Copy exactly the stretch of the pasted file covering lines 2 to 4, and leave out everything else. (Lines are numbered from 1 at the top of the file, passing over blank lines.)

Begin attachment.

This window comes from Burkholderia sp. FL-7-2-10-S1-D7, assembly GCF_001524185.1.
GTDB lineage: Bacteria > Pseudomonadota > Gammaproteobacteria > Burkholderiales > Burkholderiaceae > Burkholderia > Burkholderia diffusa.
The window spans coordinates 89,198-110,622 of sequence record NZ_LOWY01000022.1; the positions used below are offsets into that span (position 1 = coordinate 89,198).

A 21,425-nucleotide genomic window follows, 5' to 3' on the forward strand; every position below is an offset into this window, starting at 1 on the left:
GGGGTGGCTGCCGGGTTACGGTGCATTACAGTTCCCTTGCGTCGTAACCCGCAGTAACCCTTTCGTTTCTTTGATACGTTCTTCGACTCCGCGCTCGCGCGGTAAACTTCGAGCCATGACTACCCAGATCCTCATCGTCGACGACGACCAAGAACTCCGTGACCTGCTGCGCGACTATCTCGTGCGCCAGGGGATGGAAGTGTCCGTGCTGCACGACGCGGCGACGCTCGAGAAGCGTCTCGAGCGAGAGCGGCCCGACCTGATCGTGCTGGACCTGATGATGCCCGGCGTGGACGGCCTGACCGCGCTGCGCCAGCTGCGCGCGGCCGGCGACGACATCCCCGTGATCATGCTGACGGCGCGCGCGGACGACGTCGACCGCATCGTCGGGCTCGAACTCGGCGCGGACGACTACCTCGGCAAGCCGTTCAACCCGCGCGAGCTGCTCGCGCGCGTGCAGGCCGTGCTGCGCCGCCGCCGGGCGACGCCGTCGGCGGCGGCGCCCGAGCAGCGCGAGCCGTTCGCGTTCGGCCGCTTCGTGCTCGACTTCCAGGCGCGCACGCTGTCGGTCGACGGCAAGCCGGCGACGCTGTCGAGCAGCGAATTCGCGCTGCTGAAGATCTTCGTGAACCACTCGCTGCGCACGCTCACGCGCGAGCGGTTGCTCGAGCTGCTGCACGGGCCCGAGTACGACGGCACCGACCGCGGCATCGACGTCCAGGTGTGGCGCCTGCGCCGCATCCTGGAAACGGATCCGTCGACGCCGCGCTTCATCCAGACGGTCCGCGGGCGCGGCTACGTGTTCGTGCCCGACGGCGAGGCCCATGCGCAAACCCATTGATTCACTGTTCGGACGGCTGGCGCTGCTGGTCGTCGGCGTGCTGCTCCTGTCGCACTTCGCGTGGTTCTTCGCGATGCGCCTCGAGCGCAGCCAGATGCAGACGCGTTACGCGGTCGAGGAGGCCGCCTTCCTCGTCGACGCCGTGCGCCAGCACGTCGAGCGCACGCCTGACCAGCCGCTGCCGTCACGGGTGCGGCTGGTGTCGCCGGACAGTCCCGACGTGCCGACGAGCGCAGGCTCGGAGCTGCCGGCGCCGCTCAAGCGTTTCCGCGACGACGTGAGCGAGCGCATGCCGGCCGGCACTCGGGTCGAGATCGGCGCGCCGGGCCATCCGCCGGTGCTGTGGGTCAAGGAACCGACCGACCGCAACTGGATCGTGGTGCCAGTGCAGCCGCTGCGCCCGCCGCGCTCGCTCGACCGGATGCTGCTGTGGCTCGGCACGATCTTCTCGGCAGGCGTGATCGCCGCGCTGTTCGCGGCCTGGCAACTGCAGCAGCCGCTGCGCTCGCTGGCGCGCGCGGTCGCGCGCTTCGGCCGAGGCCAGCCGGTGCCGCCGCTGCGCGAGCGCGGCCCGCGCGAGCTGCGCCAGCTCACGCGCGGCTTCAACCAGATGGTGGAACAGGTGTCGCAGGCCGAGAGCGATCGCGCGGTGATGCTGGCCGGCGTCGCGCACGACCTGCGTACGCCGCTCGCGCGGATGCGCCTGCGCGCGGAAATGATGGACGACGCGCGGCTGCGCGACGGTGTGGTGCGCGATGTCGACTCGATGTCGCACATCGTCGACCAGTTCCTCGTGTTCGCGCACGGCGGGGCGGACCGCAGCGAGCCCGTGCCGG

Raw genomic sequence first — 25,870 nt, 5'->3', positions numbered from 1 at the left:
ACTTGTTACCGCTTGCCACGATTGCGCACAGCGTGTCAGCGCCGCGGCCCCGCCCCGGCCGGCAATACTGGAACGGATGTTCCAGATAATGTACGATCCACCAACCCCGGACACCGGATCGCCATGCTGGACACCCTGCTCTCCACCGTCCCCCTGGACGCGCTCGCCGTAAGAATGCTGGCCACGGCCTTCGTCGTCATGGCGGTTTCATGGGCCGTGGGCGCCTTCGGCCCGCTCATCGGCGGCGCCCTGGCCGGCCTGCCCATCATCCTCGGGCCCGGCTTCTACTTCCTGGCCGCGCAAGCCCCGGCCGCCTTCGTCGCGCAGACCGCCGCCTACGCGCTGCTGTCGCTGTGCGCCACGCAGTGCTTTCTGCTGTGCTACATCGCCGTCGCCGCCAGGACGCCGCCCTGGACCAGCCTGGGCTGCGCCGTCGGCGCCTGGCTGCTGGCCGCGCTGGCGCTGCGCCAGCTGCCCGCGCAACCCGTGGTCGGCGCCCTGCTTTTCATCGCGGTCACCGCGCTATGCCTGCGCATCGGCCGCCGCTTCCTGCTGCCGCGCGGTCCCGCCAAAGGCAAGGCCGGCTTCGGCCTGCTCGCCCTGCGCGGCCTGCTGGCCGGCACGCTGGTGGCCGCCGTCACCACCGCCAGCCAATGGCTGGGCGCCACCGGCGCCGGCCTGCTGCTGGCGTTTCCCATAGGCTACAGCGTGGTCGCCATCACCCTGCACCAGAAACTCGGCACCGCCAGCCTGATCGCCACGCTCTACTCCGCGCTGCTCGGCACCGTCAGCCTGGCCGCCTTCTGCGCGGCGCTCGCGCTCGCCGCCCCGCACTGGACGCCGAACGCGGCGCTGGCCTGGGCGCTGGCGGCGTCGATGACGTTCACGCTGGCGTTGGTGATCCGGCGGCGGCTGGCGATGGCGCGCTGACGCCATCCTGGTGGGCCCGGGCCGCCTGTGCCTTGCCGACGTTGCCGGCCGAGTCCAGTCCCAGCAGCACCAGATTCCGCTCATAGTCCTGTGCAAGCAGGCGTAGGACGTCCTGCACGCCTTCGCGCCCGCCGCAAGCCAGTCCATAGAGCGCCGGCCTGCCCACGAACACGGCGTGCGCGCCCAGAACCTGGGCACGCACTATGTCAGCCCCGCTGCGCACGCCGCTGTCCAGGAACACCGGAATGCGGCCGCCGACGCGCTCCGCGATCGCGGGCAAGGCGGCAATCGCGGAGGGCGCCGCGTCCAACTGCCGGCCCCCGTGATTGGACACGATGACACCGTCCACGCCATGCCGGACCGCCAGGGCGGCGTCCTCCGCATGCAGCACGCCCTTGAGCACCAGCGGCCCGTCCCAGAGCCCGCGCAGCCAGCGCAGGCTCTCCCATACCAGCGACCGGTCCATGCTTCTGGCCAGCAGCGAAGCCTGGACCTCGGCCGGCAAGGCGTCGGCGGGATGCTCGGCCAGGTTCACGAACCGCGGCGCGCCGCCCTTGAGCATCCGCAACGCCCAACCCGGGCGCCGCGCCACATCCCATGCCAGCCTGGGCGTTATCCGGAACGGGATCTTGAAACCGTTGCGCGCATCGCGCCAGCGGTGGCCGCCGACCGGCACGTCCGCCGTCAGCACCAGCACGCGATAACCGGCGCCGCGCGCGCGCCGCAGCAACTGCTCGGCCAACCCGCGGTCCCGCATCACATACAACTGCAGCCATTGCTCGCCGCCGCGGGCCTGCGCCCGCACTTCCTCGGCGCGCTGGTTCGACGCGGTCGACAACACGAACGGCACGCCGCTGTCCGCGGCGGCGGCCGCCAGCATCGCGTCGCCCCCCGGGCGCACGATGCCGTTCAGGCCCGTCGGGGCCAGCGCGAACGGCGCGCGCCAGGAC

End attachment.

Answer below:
GTDB lineage: Bacteria > Pseudomonadota > Gammaproteobacteria > Burkholderiales > Burkholderiaceae > Burkholderia > Burkholderia diffusa.
The window spans coordinates 89,198-110,622 of sequence record NZ_LOWY01000022.1; the positions used below are offsets into that span (position 1 = coordinate 89,198).

A 21,425-nucleotide genomic window follows, 5' to 3' on the forward strand; every position below is an offset into this window, starting at 1 on the left: